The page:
Did you know you shouldn’t be paying a screenwriting agent upfront? If you are talking to someone about representation and want upfront money that’s not an agent, please stop emailing them.
Instead, they should be working on a commission basis.
How much do screenwriting agents cost? Screenwriting agents typically ask for a 10% cut of your final script sale that is only paid once the deal has been secured.
To understand the whole purpose of a screenwriting agent or find out if you should even bother trying to look for one, read on.
How Much Does a Screenwriting Agent Make?
Contrary to popular belief, a good screenwriting agent is very affordable, but consequently, they are hard to acquire.
How much does a screenwriting agent make? A screenwriting agent makes anywhere from 7,000 – 13,000 per script sale.
But this number can increase or decrease depending on the sale price.
David Koepp sold his script panic room for 3 million dollars depending on his deal with his agent. The agent gets a max of 10%, making the agent’s fee $300,000. But this is an extreme example.
Looking at what screenwriters typically make an average of $74,000 – $139,000, you can expect a screenplay agent to make an average of $7,400 – $13900.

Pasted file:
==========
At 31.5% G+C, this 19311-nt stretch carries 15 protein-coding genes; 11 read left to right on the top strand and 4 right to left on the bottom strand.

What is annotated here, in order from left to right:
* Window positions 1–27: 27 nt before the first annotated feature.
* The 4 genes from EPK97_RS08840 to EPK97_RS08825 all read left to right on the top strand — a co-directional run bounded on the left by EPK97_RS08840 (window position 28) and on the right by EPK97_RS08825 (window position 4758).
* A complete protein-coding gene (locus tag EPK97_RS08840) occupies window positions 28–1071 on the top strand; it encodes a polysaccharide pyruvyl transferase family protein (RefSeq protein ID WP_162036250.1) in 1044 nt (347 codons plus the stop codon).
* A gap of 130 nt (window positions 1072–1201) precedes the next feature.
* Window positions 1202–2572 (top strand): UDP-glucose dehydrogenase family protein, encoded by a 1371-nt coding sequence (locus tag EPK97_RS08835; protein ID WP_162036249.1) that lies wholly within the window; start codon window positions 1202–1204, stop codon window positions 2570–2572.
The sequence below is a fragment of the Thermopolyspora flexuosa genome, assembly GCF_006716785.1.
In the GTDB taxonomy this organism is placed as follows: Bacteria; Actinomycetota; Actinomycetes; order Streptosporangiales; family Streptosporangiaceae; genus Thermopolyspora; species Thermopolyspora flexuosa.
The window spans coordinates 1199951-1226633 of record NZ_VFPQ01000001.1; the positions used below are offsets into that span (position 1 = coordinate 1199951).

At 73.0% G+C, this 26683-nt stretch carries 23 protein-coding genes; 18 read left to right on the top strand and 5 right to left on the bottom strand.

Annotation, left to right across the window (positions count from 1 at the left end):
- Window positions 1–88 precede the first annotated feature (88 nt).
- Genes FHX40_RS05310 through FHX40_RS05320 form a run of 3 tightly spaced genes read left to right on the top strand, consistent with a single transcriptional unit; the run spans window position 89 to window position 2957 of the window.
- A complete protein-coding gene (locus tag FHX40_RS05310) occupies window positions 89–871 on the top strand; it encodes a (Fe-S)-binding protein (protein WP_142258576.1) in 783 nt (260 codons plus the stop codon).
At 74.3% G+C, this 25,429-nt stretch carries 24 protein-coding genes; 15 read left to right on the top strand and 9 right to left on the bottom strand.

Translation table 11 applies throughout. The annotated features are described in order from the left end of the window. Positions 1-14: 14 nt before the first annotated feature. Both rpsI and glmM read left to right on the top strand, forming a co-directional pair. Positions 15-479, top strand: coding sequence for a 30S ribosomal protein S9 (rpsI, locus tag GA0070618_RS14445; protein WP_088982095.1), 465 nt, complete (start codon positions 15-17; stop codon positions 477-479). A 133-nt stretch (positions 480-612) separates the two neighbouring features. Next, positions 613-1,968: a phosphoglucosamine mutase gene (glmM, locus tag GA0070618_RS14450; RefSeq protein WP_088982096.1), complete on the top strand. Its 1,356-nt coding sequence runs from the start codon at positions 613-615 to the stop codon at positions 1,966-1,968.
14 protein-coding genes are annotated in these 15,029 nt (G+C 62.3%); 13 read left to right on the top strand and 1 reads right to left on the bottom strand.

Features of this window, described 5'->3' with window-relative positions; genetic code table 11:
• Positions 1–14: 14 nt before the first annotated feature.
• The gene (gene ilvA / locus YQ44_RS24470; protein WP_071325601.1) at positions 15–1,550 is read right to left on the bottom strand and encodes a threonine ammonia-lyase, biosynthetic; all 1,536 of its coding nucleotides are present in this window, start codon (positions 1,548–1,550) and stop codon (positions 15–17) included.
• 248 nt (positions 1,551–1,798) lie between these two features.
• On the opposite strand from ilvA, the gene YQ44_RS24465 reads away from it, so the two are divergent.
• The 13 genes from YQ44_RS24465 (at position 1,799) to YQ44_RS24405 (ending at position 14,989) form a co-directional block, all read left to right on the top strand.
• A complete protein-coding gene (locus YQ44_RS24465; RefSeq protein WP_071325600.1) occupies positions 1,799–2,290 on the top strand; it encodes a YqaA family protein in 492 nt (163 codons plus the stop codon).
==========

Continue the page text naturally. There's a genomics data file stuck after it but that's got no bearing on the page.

So you can see that it’s in your agent’s best interest to get the highest purchase price for your script.
Now a typical agent works with 30-60 writers at one time to ensure a decent take home.
As a comparison, screenwriting managers typically ask for a 15% cut. However, managers are usually working more intimately with fewer clients.
It would be best to be cautious around screenwriting agents who do not have many clients or are not willing to share the number of sales they have made previously. After all, 10% of your script sales is still a payment that you could personally benefit.
Ensure that you research potential agents and honestly evaluate them to see if they would be worth your money.
Why Do Screenwriting Agents Cost That Much?
Any aspiring screenwriter knows the story: you have a great script that you need to get produced. However, a producer won’t look at your script until an agent officially represents you.
Because Hollywood is bombarded with amateur scripts all the time, and most of them are unreadable. Trust me, people send me their script, and I have to find new ways to tell them why no one responds politely. They dont have the things producers look for in a script—the agent functions as a broker. Somone to shift through everything and find what the producers want and present that to them.
But what exactly does an agent do, and is getting represented worth the hassle?
Most creatives are unaware or get confused by the various legal proceedings regarding screenwriting contracts and negotiating a deal with potential producers. That is where a screenwriting agent comes in.
When broken down, a screenwriting agent is a person of business.
- They seek writers who have a few scripts with potential to make a real profit.
- They reach out to production companies, setting up meetings and generally being active in trying to sell your script will make an agent more willing to represent you.